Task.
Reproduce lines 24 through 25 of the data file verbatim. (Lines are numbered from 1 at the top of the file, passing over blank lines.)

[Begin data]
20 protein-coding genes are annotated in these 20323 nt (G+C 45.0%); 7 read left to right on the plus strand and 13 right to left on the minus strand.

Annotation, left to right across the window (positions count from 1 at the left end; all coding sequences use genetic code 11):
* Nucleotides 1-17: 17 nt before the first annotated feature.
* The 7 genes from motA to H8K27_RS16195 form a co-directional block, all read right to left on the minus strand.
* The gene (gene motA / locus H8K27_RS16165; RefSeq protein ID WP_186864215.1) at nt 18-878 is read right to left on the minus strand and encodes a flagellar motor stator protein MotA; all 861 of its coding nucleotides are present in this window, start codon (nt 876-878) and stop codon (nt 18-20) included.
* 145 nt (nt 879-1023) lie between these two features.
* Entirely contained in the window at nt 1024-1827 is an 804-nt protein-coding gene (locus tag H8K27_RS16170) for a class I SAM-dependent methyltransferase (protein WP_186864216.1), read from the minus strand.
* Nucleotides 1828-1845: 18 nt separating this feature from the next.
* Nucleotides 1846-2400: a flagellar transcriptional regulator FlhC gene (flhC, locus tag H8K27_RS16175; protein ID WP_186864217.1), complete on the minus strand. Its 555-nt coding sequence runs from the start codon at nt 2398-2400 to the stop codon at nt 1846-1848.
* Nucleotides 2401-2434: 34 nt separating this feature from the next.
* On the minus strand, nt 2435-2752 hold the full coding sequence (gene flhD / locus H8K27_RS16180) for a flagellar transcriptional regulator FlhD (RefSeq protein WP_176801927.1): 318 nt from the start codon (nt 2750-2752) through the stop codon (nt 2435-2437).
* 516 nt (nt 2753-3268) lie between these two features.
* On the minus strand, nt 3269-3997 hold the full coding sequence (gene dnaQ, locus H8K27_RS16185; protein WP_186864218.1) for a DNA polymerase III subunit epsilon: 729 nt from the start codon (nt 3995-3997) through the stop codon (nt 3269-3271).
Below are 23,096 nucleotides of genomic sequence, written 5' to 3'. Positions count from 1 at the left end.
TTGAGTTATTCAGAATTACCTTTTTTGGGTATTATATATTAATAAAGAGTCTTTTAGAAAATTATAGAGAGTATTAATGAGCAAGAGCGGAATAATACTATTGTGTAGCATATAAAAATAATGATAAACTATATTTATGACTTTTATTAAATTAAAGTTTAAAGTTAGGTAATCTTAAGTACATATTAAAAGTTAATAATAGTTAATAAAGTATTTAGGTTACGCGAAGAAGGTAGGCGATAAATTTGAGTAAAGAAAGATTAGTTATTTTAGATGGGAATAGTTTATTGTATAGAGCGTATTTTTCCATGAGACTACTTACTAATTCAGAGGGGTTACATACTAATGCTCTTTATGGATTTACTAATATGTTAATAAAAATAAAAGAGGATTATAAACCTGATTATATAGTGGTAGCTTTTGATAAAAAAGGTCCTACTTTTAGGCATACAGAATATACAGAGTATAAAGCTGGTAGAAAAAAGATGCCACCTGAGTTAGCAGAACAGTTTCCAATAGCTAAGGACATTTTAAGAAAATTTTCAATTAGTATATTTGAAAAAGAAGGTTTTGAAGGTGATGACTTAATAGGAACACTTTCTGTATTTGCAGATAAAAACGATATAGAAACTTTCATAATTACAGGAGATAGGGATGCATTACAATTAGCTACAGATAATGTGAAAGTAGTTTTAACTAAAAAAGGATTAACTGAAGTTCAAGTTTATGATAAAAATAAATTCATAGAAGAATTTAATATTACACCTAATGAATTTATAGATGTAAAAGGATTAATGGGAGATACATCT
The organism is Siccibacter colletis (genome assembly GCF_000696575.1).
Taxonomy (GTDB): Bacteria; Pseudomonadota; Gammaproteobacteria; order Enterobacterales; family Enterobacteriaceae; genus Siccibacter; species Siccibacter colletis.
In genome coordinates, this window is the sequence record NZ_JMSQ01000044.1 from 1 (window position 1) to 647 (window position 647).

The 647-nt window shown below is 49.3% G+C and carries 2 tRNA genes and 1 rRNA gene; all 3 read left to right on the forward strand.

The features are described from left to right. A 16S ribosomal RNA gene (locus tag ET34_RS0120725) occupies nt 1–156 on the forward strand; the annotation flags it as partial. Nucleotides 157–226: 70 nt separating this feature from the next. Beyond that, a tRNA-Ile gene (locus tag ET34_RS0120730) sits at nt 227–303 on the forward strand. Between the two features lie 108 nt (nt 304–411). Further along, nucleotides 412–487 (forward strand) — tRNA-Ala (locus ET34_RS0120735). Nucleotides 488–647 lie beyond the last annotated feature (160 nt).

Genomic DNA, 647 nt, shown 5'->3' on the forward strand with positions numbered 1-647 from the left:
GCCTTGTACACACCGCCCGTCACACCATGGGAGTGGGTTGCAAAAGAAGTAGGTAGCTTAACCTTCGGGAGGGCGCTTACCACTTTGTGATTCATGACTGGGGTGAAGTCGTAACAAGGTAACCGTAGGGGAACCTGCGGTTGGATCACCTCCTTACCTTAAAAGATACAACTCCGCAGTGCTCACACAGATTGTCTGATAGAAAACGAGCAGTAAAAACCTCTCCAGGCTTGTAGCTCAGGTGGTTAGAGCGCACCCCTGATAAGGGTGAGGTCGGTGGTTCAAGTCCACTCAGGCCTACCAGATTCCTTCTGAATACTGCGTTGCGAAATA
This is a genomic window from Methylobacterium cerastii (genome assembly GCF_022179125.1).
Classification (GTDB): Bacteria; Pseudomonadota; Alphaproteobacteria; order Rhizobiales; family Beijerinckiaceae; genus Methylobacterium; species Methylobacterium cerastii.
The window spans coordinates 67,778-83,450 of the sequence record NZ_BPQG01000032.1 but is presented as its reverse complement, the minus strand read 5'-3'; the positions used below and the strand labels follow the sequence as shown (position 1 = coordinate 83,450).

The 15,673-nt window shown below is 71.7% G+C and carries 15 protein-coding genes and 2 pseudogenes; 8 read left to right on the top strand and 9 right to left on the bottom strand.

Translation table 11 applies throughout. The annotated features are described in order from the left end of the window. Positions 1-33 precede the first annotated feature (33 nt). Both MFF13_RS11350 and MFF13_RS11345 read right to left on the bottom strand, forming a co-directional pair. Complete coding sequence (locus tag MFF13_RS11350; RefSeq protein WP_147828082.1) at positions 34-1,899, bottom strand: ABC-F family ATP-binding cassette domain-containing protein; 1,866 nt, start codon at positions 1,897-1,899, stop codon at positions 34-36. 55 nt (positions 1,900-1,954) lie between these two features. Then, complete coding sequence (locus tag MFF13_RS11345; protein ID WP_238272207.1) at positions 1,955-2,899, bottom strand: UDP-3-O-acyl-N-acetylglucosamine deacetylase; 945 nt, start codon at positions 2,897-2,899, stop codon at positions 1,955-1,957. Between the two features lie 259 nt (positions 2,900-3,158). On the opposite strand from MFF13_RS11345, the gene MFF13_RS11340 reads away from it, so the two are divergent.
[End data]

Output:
Classification (GTDB): Bacteria; Pseudomonadota; Alphaproteobacteria; order Rhizobiales; family Beijerinckiaceae; genus Methylobacterium; species Methylobacterium cerastii.
The window spans coordinates 67,778-83,450 of the sequence record NZ_BPQG01000032.1 but is presented as its reverse complement, the minus strand read 5'-3'; the positions used below and the strand labels follow the sequence as shown (position 1 = coordinate 83,450).